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مقالات عامة

electoral shift marks the beginning of a new era in a region fraught with political tension

مجلة المذنب نت متابعات عالمية:

In Catalonia’s elections, held on 12 May, pro-independence parties lost the parliamentary majority that had allowed them to govern since 2015. It was their first electoral defeat in decades.

They lost to the Socialists’ Party of Catalonia (PSC, Partit dels Socialistes de Catalunya), the Catalan wing of Spain’s ruling PSOE, with former health minister Salvador Illa expected to take over as president by the end of August.

This shift in public opinion begs the twin questions of whether the recent push for Catalan independence (known as the procés) has finally ended, and whether the electoral defeat of pro-independence parties means that the Catalan independence movement itself has reached an end.

A decade-long push for independence

While the Catalan independence movement dates back centuries, the procés is the name given to the surge of political support for this goal over the last 14 years or so. Its origins can be traced back to July 2010, when a Spanish Constitutional Court ruling annulled and amended some essential aspects of the new Statute of Autonomy of Catalonia, which the Catalan people had previously backed in a June 2006 referendum.

Up to then, pro-independence parties had taken only a minority of the vote share (less than 20%), and their influence on Catalan politics was limited. However, from 2010 onwards, support for them grew exponentially, reaching a peak of 48% in the 2015 elections.

This new panorama marked the beginning of a profound change in the Catalan political system, as the then dominant moderate alliance Convergence and Union (CiU) began to lose electoral ground. The alliance broke up altogether when one of its member parties, Convergence (Convergència), was forced to adopt a stronger pro-independence stance after losing 10 seats in the 2012 elections, forming a new alliance with the pro-independence Republican Left of Catalonia (ERC, Esquerra Republicana de Catalunya).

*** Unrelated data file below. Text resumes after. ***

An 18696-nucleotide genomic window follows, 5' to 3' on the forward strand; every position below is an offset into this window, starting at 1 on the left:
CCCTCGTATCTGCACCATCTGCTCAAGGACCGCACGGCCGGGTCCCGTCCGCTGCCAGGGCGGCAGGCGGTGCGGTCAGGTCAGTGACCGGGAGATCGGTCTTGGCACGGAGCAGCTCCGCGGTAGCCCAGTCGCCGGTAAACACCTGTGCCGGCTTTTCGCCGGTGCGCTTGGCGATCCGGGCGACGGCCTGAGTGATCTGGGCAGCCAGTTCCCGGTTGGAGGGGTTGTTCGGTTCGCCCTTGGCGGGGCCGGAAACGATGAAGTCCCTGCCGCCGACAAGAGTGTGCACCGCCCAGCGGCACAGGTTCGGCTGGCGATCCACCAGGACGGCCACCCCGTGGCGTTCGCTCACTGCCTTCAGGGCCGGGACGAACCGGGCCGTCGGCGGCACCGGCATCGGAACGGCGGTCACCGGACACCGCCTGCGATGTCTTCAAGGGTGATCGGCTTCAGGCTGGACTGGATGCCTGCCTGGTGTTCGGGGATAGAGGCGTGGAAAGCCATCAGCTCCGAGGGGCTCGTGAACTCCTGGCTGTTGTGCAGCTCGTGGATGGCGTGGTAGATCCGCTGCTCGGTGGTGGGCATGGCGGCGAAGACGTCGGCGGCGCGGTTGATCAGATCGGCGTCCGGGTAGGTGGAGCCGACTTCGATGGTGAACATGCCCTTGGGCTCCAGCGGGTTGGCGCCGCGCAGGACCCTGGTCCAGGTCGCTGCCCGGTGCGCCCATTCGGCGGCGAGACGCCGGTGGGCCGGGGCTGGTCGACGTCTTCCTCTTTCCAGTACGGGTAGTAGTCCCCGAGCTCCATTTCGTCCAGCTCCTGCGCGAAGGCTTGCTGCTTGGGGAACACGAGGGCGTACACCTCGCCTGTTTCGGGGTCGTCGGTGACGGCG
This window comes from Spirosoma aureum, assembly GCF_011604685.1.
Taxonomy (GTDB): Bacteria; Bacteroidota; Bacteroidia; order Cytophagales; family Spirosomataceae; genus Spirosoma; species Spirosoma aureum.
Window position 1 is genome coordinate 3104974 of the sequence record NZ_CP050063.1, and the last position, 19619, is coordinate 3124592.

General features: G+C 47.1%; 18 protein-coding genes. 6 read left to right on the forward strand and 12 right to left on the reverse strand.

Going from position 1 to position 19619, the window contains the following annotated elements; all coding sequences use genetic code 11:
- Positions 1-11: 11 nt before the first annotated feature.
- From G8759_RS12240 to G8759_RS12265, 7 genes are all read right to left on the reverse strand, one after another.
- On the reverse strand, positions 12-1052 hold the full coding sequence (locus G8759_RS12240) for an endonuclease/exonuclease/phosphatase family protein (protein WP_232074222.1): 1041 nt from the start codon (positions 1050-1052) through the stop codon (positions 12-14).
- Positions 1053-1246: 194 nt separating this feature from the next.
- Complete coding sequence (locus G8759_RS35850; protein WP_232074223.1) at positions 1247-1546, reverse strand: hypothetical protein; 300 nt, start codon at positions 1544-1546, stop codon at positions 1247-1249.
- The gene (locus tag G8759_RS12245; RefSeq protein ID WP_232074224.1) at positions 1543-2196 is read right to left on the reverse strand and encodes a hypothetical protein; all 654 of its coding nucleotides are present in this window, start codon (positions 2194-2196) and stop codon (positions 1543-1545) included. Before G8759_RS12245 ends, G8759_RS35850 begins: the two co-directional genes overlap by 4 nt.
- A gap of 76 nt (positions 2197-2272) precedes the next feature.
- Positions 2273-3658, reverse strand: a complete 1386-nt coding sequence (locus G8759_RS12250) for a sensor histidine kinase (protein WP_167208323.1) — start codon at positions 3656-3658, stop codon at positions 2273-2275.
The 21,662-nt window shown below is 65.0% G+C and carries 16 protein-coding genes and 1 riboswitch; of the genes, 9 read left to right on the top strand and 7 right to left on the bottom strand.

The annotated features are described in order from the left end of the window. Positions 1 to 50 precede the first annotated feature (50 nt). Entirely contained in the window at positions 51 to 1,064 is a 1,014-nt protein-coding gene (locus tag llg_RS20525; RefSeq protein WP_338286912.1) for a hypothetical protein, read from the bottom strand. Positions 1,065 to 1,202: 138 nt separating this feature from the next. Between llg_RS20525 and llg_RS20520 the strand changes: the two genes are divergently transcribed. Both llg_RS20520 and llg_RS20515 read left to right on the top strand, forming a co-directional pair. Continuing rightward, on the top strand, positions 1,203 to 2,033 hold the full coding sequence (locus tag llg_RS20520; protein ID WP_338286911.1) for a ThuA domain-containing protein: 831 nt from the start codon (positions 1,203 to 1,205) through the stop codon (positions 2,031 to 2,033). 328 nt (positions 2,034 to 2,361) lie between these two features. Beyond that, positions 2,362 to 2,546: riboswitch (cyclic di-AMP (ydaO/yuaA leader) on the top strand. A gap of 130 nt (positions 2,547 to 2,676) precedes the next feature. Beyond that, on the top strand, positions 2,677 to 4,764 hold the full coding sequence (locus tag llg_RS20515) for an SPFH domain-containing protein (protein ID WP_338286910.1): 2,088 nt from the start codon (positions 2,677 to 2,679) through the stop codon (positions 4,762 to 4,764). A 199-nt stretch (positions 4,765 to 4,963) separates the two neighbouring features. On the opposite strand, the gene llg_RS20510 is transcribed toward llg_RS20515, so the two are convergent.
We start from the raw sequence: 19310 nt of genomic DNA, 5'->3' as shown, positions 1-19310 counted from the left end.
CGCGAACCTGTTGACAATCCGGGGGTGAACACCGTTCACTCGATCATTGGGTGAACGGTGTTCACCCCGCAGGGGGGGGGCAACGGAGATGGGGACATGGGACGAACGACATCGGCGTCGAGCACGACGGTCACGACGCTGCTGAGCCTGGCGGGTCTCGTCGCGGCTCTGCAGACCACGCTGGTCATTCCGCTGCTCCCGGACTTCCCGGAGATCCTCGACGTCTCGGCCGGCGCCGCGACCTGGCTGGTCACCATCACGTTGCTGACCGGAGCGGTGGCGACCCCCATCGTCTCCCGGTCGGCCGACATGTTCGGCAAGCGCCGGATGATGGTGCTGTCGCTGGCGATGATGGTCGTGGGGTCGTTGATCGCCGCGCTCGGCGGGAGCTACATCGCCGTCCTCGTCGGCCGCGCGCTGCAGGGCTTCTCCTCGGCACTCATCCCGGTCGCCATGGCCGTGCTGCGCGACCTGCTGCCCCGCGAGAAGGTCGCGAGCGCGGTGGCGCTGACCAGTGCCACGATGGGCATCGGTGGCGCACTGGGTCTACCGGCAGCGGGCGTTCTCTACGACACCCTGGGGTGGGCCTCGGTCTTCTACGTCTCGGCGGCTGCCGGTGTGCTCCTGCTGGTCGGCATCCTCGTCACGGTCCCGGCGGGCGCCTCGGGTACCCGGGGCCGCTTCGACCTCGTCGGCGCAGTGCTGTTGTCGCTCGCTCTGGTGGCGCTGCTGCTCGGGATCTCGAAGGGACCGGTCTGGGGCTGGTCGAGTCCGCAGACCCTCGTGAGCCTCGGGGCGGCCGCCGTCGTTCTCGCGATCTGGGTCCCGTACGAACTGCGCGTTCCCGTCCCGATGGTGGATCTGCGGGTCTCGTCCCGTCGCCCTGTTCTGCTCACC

The percentage of vote share according to political party in Catalan elections, 2010-2024. Pro-independence parties are highlighted in pink, and national parties in blue. Parties highlighted in green are regional parties that are not pro-independence.
Author’s own, data from Parliament of Catalonia

October 2017 – a timeline of the procés

With hardline pro-independence leader Carles Puigdemont at the helm, the 2015 electoral term saw independence take priority on Catalonia’s political agenda.

At the height of the procés (September-October 2017), the Catalan Parliament approved the Llei de referèndum d’autodeterminació (Law on the Referendum on Self Determination) and the Llei de transitorietat jurídica i fundacional de la República (Law on the Legal and Foundational Transition of the Republic) on 6 and 8 September, respectively. Both aimed to legally pave the way for Catalonia to break away from Spain.

On 20 September, the Guardia Civil searched various Catalan Government offices. This provoked an immediate reaction from the Catalan public, who gathered outside the gates of the region’s Ministry of Economy.

Days later, the main civilian leaders of the pro-independence movement – Jordi Sánchez and Jordi Cuixart – were charged with the crime of sedition.

On 1 October 2017, the now infamous referendum on self determination in Catalonia was held, with just over two million votes cast. Throughout the day there were multiple incidents of serious violence, as police used excessive force to seize ballot boxes and prevent voting.

Read more:
Spanish government crushes Catalan independence dreams – at a high price